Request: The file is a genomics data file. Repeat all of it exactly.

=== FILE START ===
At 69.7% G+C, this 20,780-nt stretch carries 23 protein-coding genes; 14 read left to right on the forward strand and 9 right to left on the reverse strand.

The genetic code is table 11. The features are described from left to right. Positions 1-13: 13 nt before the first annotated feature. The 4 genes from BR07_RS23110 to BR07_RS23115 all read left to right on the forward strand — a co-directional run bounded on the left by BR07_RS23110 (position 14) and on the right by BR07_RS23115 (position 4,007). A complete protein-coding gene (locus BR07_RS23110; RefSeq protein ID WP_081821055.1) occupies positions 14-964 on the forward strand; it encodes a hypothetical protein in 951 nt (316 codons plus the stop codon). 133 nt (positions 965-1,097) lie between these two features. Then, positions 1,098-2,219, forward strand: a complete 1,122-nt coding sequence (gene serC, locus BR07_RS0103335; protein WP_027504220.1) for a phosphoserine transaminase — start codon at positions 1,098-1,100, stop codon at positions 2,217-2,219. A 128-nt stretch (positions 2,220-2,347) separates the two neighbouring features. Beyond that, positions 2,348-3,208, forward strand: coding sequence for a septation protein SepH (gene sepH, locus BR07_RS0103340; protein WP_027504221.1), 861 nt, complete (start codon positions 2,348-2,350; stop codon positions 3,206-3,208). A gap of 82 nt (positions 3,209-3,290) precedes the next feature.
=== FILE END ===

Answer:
At 69.7% G+C, this 20,780-nt stretch carries 23 protein-coding genes; 14 read left to right on the forward strand and 9 right to left on the reverse strand.

The genetic code is table 11. The features are described from left to right. Positions 1-13: 13 nt before the first annotated feature. The 4 genes from BR07_RS23110 to BR07_RS23115 all read left to right on the forward strand — a co-directional run bounded on the left by BR07_RS23110 (position 14) and on the right by BR07_RS23115 (position 4,007). A complete protein-coding gene (locus BR07_RS23110; RefSeq protein ID WP_081821055.1) occupies positions 14-964 on the forward strand; it encodes a hypothetical protein in 951 nt (316 codons plus the stop codon). 133 nt (positions 965-1,097) lie between these two features. Then, positions 1,098-2,219, forward strand: a complete 1,122-nt coding sequence (gene serC, locus BR07_RS0103335; protein WP_027504220.1) for a phosphoserine transaminase — start codon at positions 1,098-1,100, stop codon at positions 2,217-2,219. A 128-nt stretch (positions 2,220-2,347) separates the two neighbouring features. Beyond that, positions 2,348-3,208, forward strand: coding sequence for a septation protein SepH (gene sepH, locus BR07_RS0103340; protein WP_027504221.1), 861 nt, complete (start codon positions 2,348-2,350; stop codon positions 3,206-3,208). A gap of 82 nt (positions 3,209-3,290) precedes the next feature.